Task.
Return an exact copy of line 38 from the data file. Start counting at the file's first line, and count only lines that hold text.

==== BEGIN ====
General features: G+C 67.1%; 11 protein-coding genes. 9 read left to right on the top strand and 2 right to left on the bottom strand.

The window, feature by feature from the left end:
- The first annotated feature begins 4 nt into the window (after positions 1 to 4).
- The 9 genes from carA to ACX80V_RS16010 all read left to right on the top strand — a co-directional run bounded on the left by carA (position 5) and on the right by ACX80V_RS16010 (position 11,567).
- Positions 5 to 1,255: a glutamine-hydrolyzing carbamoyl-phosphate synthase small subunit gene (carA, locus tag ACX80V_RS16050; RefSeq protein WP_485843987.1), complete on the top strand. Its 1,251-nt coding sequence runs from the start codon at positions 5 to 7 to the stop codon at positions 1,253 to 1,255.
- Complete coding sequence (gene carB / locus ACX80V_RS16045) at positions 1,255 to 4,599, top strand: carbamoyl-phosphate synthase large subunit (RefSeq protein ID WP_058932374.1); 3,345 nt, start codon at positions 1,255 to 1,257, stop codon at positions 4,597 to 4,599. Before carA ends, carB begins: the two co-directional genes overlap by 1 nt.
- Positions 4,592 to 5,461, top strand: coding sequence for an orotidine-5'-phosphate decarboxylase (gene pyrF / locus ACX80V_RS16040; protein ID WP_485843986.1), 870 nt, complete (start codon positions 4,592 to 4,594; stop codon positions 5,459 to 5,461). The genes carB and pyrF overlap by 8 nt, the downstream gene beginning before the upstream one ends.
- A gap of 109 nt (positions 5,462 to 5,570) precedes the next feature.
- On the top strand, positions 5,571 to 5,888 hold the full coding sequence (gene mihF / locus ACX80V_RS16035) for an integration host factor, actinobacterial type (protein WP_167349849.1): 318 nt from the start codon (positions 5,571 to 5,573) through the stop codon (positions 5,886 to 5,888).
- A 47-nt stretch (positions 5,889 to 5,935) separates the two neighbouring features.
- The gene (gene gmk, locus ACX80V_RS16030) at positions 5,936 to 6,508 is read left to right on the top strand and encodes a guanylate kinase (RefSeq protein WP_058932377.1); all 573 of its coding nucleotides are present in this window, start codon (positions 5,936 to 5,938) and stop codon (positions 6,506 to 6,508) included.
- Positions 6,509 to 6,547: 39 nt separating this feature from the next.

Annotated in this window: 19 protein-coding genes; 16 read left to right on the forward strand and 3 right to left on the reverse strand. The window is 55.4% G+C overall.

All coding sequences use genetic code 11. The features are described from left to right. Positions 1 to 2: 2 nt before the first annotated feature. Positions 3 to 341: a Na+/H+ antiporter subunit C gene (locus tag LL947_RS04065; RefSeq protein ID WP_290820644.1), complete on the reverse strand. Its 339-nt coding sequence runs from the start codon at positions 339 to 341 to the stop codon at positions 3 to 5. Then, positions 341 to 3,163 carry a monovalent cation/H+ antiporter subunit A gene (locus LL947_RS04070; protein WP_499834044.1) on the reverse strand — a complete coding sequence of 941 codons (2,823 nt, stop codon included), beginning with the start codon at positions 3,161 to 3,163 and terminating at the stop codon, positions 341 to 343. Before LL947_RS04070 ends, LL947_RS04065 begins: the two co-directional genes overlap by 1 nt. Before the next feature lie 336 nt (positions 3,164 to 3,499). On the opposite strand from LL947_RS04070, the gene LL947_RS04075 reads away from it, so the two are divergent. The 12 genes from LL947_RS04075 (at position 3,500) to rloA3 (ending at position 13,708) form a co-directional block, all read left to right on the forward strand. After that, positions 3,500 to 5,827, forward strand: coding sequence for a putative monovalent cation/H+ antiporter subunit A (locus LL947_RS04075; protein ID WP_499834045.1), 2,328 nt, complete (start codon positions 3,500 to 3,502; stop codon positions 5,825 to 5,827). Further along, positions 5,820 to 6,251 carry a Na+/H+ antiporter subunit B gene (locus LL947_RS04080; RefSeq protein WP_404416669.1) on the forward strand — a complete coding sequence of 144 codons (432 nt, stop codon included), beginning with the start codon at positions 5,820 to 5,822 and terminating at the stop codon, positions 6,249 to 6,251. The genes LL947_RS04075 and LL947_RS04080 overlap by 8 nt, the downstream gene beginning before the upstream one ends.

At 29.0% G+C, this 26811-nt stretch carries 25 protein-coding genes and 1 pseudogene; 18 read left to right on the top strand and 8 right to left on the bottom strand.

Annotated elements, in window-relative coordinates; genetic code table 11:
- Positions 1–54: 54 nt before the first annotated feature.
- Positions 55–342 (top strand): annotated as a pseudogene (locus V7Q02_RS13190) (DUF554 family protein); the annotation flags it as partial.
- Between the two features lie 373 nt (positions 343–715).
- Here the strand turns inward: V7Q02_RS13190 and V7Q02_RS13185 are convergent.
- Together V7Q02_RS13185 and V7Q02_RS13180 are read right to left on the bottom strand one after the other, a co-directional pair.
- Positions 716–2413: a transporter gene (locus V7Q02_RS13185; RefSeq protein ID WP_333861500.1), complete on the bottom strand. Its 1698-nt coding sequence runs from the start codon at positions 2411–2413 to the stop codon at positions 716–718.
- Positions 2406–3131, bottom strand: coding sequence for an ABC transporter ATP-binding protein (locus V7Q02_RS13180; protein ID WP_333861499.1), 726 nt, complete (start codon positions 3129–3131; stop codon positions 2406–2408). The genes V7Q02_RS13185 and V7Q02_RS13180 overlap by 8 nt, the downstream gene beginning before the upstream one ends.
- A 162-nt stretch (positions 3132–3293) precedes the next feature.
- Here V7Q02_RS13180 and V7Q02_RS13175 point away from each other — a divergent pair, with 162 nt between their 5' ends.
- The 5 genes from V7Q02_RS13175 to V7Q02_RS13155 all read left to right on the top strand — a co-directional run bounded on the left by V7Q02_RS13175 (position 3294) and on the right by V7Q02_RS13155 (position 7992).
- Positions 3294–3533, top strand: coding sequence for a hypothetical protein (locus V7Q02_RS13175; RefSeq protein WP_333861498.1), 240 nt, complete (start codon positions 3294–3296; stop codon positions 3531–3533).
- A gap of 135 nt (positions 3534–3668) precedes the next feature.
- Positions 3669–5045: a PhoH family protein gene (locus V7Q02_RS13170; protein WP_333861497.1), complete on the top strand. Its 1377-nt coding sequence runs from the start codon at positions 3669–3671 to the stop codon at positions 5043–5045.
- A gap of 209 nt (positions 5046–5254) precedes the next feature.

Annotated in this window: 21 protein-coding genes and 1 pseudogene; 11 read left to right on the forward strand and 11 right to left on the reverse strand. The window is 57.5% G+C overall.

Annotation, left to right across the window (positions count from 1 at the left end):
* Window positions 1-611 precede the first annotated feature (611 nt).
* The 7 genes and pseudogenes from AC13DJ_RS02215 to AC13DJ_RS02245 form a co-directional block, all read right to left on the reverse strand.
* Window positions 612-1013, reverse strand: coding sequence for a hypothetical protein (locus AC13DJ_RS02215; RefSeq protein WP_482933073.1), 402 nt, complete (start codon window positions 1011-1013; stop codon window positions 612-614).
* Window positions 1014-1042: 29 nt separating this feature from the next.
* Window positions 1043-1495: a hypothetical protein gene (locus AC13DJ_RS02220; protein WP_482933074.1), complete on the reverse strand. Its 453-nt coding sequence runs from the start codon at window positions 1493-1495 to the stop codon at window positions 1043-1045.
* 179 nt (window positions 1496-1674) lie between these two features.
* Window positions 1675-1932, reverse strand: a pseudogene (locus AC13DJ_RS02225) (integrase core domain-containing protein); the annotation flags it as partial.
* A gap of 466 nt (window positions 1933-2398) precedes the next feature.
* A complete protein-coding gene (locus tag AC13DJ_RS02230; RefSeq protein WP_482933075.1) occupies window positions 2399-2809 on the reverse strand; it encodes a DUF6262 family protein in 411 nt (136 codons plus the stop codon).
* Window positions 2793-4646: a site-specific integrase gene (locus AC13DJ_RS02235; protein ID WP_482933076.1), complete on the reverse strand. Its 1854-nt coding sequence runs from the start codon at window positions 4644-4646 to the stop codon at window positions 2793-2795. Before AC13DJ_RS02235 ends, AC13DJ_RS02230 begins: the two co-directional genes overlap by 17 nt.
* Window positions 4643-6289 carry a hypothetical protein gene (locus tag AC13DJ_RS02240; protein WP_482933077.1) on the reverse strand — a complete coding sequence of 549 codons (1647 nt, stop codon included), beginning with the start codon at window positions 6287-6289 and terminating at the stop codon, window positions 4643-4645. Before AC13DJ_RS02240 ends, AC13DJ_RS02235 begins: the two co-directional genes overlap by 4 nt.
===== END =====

* 179 nt (window positions 1496-1674) lie between these two features.